Heat and humidity are nothing new here in southwest Florida, yet every year the Animal Medical Hospital of Naples team and surrounding veterinary practices care for countless pets suffering from heat-related emergencies.
Why is heat such a danger for pets? Why is it so frequently underestimated? What must pet owners do to ensure a safe and comfortable summer with their four-legged companions? Find out in this heat safety guide from your trusted Animal Medical Hospital of Naples veterinary care team.
Hot topic: Why is heat so dangerous for pets?
Sweating isn’t usually something to brag about, but humans have an impressive advantage when it comes to cooling off. Unlike people, pets have sweat glands (i.e., merocrine glands) only in their paw pads, which provide minimal cooling benefits. Instead, our fur-clad dogs and cats rely on panting, another form of evaporative cooling, to regulate their body temperature.
As inhaled air rapidly moves across your pet’s tongue, gums, airway, and lungs, the existing moisture evaporates, which cools the air, the tissue surface, and the blood vessels beneath. Although panting is generally efficient, high outdoor temperatures and humidity can block evaporative cooling. When the pet’s body cannot keep up with the heat, internal temperatures rise and life-threatening hyperthermia and heatstroke can result.
Heat index: Increased risk factors for pets
All pets are susceptible to heat-related injury or death, but some criteria put pets at higher risk. These criteria include:
- Age — Puppies, kittens, and senior pets are less able to regulate their body temperature and can quickly succumb to heat-related injury.
- Health — Heart, respiratory, and hormone-related conditions reduce a pet’s ability to cool themselves.
- Obesity — Excess fat tissue acts as insulation and traps heat.
- Breed — Brachycephalic (i.e., flat-faced) dogs and cats have a narrow airway and shortened muzzle that reduce airflow and cooling ability.
- Grooming — Although a healthy hair coat can aid in temperature regulation, matted hair and a dense undercoat can trap heat. Ask your groomer to trim your pet’s leg hair or abdomen and to perform a deshedding treatment.
- Enclosed spaces and poor ventilation — Unventilated shelters (e.g., garages, sheds) and parked vehicles can act like greenhouses and rapidly reach dangerously high temperatures.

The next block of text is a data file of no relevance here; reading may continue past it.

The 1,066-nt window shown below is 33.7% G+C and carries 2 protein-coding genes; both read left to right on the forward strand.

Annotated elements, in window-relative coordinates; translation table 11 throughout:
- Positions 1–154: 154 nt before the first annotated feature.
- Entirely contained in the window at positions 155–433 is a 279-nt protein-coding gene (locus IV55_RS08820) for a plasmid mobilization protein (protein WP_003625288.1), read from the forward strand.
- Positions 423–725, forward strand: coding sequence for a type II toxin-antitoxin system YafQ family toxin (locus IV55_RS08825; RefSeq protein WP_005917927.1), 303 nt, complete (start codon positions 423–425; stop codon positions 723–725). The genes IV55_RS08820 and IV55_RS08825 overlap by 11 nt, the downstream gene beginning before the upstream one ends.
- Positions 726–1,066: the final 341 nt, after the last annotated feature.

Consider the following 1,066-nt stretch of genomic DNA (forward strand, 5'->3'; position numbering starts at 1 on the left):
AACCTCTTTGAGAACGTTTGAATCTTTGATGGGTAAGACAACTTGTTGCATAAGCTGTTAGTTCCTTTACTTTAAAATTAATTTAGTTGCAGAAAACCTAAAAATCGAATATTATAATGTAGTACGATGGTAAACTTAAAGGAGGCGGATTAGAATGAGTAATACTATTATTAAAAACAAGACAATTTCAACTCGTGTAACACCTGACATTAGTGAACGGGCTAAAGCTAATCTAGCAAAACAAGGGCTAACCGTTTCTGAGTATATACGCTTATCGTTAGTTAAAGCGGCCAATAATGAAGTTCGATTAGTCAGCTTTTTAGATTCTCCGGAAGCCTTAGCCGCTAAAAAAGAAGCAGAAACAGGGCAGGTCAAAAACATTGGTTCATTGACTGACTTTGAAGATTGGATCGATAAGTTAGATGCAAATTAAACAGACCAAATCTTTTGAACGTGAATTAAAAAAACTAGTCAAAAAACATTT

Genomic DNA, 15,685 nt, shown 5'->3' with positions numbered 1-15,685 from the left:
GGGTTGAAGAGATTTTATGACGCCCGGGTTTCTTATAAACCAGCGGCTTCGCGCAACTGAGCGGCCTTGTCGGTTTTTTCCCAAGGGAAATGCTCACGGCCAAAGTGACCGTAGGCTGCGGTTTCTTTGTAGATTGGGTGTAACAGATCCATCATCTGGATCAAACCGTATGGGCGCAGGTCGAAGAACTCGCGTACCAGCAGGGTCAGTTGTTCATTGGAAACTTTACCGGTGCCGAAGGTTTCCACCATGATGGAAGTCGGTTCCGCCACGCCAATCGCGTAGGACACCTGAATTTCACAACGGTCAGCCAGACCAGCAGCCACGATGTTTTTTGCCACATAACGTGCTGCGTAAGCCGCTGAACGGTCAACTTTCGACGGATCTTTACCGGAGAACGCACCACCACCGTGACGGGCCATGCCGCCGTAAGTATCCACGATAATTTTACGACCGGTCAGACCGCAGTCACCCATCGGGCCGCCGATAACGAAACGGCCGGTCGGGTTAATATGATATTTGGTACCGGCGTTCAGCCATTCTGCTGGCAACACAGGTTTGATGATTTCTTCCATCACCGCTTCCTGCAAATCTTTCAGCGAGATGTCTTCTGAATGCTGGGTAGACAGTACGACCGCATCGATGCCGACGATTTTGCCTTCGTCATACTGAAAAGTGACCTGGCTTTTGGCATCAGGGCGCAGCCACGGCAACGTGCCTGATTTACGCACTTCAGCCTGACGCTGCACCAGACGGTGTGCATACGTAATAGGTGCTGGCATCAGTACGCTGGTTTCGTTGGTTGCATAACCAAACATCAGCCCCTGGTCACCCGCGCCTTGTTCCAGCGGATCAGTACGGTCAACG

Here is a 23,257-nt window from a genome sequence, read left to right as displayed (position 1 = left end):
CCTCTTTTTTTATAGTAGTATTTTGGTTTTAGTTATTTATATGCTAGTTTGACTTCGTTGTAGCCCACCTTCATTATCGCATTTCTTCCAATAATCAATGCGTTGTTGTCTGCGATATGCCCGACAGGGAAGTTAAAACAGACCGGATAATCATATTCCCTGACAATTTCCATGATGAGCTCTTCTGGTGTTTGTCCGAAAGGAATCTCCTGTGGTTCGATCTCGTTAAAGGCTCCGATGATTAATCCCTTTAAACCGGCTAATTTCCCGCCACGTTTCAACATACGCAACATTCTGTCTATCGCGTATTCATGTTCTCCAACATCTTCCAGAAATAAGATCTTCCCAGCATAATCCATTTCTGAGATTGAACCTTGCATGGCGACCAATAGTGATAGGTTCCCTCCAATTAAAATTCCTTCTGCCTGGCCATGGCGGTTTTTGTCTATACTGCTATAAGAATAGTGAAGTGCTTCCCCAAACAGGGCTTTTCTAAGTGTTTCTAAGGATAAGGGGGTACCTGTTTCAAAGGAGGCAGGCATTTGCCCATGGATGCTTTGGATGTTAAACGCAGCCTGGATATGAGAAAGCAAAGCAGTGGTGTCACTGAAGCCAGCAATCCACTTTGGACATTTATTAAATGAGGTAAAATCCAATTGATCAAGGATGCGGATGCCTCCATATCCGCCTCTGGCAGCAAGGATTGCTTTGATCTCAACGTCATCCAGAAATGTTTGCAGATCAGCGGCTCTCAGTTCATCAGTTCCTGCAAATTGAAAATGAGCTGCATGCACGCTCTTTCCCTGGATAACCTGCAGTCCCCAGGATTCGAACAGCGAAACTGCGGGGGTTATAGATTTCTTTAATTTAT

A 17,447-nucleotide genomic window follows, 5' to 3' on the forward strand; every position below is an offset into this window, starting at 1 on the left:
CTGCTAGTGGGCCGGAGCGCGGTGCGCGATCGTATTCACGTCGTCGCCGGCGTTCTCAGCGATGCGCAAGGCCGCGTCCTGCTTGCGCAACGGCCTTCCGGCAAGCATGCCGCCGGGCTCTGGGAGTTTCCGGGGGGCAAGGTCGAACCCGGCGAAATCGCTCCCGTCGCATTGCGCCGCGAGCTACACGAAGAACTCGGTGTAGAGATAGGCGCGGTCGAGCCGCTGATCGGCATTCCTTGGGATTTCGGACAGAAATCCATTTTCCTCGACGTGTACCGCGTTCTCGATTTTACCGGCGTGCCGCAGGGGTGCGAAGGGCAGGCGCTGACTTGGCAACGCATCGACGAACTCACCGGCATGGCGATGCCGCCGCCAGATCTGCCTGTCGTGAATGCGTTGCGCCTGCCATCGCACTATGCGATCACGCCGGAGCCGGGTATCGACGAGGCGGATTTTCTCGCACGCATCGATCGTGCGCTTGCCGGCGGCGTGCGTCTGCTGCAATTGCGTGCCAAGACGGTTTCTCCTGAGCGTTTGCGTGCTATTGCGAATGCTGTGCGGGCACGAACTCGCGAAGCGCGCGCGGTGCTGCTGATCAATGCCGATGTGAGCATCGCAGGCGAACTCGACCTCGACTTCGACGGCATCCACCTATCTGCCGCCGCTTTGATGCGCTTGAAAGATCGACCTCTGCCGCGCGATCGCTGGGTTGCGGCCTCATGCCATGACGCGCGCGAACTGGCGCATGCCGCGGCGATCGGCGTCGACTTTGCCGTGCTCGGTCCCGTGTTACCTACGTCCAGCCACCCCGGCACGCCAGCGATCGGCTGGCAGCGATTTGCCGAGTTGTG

Heat warning: How to recognize a pet in heat distress
Although heat safety precautions should limit your pet’s risk for heat-related emergencies, knowing how to recognize heat distress could save your pet, or someone else’s, should the unthinkable occur.
Heatstroke warning signs in pets can progress quickly, so you must immediately remove the pet to a cooler location. Signs, from mild to severe, include:
- Excessive panting
- High heart or respiratory rate
- Unusual gum or tongue color (e.g., brick red, blue, purple, grey)
- Vomiting or diarrhea
- Loss of coordination
- Mental dullness or confusion
Transport comatose or seizing pets to the nearest veterinary emergency center. If your pet is responsive, wet them down with cool or tepid water or wet towels applied to the abdomen, chest, and head. Contact Animal Medical Hospital of Naples for further instructions.
Chill out: Help your pet beat the heat no matter where summer takes you
Naples residents know you can’t always hide from the heat, but you can outsmart the hot sun and stay safe with thoughtful planning and preparation.
Here are some tips from our experts on helping your pet stay cool this summer:
- Around the house — Your home is your pet’s sanctuary from the sizzle, so ensure they will be comfortable and content in their area. Provide a cool but supportive resting place (e.g., cool mat, mesh cot), fun indoor activities (e.g., puzzle toys, enrichment games for exercise), and unlimited fresh water. Ask your groomer to remove your pet’s dead undercoat or to trim your pet’s hair to increase airflow to the skin.
- On the road — Car travel is a summer rite-of-passage for many families. If your pet is tagging along, ensure you pack plenty of water and let them drink at each rest stop. Ensure your pet’s crate or car seat is adequately ventilated and block the sun’s warm rays with a window shade. Never leave your pet in a parked vehicle, no matter how briefly you’ll be gone.
- In the yard — Your yard may seem safe, but unsupervised pets frequently succumb to heatstroke when their owners forget their pet needs constant shade and water. Keep your pet safe by limiting their outdoor time and providing regular or continuous supervision. Frozen pet-safe fruit and treats (e.g. pupsicles) can be a fun way to help your pet stay hydrated and cool.
- At the park and around the neighborhood — Exercise your pet in the morning or evening when temperatures are cooler and lower their exercise intensity (e.g., walking instead of jogging). Monitor your pet’s behavior to prevent overexcitement, which can accelerate hyperthermia. Finally, avoid heat-retaining surfaces, such as asphalt and artificial turf, which can burn paw pads.
- On the water — Water-related activities can be a great way to beat the heat with your pet, but they’re not risk-free. Always supervise your pet, take plenty of breaks, and ensure they wear a life jacket to prevent exhaustion and possible drowning. Provide fresh clean drinking water and discourage your pet from drinking the pool, lake, or ocean water while they play or swim, which can lead to water intoxication.
Heat is an invisible but rapidly fatal threat to pets and humans. Fortunately, you can limit its powers by staying informed and taking proactive steps that protect your four-legged friend. For additional heat safety information or to discuss your pet’s veterinary care, contact the American Animal Hospital Association (AAHA)-accredited Animal Medical Hospital of Naples team.